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Missing from budget debate

Personalty conflict is a big part of the state’s budget impasse — but for the major media it’s the only story, and that’s part of the problem.

Take funding for the state’s desperately needed capital budget.  It’s presented largely as a problem between the governor and the mayor over how much the city will pay for a casino franchise.

There’s a lot more to the story, according to Ralph Martire of the Center for Tax and Budget Accountability — a reality that is largely separate from the rhetoric, which is all that seems to get covered.

The vast majority of gaming is in-state, Martire said, and it’s a substitute expenditure — money spent in casinos is not spent at dry cleaners or shoe stores.  But because the majority of casino owners are out-of-state, the profits don’t go back into the local economy, the way money spent at the dry cleaners does.

Compared to public expenditures, which have a large multiplier effect on the local economy — teachers salaries are spent in ways that produce more jobs here — spending on gaming has a significant negative multiplier effect, he said.

Compared to a direct tax — where a dollar for the state costs a taxpayer a dollar — every dollar in gaming revenues for the state costs an Illinois resident five dollars in gambling losses.  And the people providing the revenues are not the wealthiest by far  — they’re low and middle income.

Martire also doubts the short-term gain (and the politicians’ revenue projections), since a new casino in Chicago or the south suburbs is going to attract the same people who are now taking buses to Joliet and Elgin.

To top it all off, it’s a low-wage industry.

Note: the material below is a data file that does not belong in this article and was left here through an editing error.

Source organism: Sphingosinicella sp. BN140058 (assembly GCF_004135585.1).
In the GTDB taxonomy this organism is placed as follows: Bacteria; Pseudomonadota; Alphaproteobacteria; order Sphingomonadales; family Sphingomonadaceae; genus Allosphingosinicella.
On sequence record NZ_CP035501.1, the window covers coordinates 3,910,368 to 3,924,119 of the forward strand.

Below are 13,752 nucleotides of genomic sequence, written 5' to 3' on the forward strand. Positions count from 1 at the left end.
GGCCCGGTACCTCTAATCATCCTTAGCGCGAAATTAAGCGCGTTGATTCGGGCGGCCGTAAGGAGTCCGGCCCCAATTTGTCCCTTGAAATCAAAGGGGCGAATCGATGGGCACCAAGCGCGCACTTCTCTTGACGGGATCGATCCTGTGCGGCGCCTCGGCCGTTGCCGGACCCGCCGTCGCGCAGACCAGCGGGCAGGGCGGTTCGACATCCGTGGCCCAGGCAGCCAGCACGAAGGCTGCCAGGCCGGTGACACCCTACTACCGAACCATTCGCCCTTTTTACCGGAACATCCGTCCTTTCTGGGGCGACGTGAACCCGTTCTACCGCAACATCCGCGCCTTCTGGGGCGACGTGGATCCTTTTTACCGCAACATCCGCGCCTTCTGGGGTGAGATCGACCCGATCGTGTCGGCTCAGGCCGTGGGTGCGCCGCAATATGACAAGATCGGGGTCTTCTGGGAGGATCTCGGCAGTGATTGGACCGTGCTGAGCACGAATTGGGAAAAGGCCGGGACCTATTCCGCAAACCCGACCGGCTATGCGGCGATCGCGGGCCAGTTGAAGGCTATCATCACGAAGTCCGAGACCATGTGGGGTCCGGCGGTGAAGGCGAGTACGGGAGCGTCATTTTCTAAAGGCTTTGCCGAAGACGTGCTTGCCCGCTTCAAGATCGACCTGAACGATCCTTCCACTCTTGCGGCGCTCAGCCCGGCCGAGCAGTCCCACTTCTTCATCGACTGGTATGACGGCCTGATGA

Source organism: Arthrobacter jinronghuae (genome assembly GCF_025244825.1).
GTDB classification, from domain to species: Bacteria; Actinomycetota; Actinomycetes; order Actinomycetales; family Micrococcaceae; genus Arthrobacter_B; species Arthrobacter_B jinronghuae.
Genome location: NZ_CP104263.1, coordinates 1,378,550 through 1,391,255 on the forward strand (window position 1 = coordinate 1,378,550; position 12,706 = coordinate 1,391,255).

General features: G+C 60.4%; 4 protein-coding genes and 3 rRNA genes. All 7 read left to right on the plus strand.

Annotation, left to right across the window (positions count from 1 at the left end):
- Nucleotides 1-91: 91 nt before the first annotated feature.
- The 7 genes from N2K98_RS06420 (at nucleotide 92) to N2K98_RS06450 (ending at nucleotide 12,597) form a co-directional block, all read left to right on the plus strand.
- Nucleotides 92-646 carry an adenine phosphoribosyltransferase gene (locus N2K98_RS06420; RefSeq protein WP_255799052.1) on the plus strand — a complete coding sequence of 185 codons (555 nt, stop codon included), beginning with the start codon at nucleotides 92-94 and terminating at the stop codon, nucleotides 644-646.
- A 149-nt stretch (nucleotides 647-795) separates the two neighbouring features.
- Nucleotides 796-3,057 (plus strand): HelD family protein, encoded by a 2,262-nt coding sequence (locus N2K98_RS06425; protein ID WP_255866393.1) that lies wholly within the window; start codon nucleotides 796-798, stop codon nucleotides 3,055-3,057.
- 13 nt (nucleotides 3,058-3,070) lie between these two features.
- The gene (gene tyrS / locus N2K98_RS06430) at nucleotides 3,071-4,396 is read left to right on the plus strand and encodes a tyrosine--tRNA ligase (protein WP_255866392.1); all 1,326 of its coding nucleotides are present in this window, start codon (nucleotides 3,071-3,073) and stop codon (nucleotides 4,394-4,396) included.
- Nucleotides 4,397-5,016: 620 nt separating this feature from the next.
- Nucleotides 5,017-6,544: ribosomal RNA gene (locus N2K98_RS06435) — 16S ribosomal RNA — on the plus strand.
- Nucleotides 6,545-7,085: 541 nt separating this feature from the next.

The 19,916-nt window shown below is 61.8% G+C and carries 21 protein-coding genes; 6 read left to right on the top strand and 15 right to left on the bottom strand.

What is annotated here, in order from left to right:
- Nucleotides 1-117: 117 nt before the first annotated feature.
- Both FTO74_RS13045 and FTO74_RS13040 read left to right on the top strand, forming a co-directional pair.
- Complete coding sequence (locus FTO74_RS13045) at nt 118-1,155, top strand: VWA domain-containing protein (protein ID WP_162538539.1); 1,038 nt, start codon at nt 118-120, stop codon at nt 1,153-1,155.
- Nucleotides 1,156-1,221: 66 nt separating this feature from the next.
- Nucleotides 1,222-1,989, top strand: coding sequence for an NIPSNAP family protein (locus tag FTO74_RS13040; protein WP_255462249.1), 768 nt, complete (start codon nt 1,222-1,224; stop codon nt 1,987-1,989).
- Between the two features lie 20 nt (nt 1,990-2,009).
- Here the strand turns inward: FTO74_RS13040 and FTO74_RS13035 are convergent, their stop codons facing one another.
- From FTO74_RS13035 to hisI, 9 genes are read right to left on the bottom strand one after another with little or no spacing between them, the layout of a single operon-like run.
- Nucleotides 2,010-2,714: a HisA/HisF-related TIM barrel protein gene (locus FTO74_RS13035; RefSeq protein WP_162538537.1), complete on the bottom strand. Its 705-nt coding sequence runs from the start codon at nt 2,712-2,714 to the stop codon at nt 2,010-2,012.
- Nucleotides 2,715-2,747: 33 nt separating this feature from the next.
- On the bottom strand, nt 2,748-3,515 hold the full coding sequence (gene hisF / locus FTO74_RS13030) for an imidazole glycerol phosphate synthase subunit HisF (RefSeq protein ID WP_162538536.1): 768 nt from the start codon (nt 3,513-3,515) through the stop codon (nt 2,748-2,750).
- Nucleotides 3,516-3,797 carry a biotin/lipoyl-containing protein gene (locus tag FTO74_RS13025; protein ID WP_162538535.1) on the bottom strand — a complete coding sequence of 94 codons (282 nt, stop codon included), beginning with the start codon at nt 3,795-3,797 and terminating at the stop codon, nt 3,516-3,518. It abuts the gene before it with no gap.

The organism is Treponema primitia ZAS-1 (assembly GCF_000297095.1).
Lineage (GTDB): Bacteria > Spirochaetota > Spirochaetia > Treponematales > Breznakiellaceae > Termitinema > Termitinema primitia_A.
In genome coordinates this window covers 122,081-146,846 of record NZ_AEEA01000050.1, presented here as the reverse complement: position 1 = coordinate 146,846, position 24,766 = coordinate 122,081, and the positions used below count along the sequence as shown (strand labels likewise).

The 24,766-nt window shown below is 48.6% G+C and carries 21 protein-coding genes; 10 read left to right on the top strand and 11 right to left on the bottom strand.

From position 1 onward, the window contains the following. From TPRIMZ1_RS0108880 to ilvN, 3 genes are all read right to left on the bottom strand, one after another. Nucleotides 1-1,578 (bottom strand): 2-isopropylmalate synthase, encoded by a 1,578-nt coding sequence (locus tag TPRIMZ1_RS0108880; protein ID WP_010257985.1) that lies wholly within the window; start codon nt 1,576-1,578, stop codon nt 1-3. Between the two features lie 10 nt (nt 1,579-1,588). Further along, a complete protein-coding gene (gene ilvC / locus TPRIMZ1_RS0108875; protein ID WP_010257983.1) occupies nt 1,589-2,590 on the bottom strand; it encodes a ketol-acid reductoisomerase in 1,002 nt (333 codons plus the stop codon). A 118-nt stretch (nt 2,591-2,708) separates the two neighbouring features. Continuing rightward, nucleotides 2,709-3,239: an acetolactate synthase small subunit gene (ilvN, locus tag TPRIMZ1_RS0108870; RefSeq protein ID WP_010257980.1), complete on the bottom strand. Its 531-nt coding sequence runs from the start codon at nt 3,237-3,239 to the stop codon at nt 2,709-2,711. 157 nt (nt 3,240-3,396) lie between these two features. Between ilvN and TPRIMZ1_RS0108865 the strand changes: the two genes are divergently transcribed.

It’s a huge net loss for the state, Martire said.

He holds out hope for a realignment of political forces in the veto session, after the election, that could boost chances for real fiscal reform.  CTBA, A-plus Illinois, and others are backing SB 2288, which would balance the budget, increase the tax system’s progressivity and reduce property taxes, provide a permanent revenue stream for schools — and fund the same $25 billion capital program the governor is pushing.  The bill passed the Senate education committee earlier this year by a vote of 6 to 3.

“All the state’s fiscal problems are coming to a head,” Martire said — a tax system that doesn’t grow with the economy, the pension crisis, health care costs, inadequate and inequitable school funding.  In other times, such a crisis would present an opportunity to address basic problems, he said.

It’s the “toxic relationships” in Springfield that have gotten us here, Martire said.

But focusing on the personalities and ignoring the issues that are at stake just recirculates the poison — and fails to point to a way out of the impasse.

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Category: gambling, state budget

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